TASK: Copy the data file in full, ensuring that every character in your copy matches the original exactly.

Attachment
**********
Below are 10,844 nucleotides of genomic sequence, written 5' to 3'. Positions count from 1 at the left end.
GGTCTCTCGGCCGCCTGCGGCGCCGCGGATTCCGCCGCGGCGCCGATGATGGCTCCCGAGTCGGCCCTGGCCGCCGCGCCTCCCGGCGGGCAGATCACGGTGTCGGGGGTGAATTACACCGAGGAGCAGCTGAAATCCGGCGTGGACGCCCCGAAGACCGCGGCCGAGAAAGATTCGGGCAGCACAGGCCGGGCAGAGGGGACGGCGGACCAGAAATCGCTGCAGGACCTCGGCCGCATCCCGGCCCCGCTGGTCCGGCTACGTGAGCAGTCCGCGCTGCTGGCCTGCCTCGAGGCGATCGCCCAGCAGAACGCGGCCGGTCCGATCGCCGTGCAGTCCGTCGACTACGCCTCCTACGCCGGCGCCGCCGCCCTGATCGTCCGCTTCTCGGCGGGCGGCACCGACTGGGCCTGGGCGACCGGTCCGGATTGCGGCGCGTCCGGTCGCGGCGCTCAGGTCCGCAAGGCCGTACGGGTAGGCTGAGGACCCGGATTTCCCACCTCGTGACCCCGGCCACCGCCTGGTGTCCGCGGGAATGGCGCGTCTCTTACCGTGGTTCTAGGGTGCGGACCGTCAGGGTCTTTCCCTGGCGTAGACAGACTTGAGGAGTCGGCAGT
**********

Below are 10,844 nucleotides of genomic sequence, written 5' to 3'. Positions count from 1 at the left end.
GGTCTCTCGGCCGCCTGCGGCGCCGCGGATTCCGCCGCGGCGCCGATGATGGCTCCCGAGTCGGCCCTGGCCGCCGCGCCTCCCGGCGGGCAGATCACGGTGTCGGGGGTGAATTACACCGAGGAGCAGCTGAAATCCGGCGTGGACGCCCCGAAGACCGCGGCCGAGAAAGATTCGGGCAGCACAGGCCGGGCAGAGGGGACGGCGGACCAGAAATCGCTGCAGGACCTCGGCCGCATCCCGGCCCCGCTGGTCCGGCTACGTGAGCAGTCCGCGCTGCTGGCCTGCCTCGAGGCGATCGCCCAGCAGAACGCGGCCGGTCCGATCGCCGTGCAGTCCGTCGACTACGCCTCCTACGCCGGCGCCGCCGCCCTGATCGTCCGCTTCTCGGCGGGCGGCACCGACTGGGCCTGGGCGACCGGTCCGGATTGCGGCGCGTCCGGTCGCGGCGCTCAGGTCCGCAAGGCCGTACGGGTAGGCTGAGGACCCGGATTTCCCACCTCGTGACCCCGGCCACCGCCTGGTGTCCGCGGGAATGGCGCGTCTCTTACCGTGGTTCTAGGGTGCGGACCGTCAGGGTCTTTCCCTGGCGTAGACAGACTTGAGGAGTCGGCAGT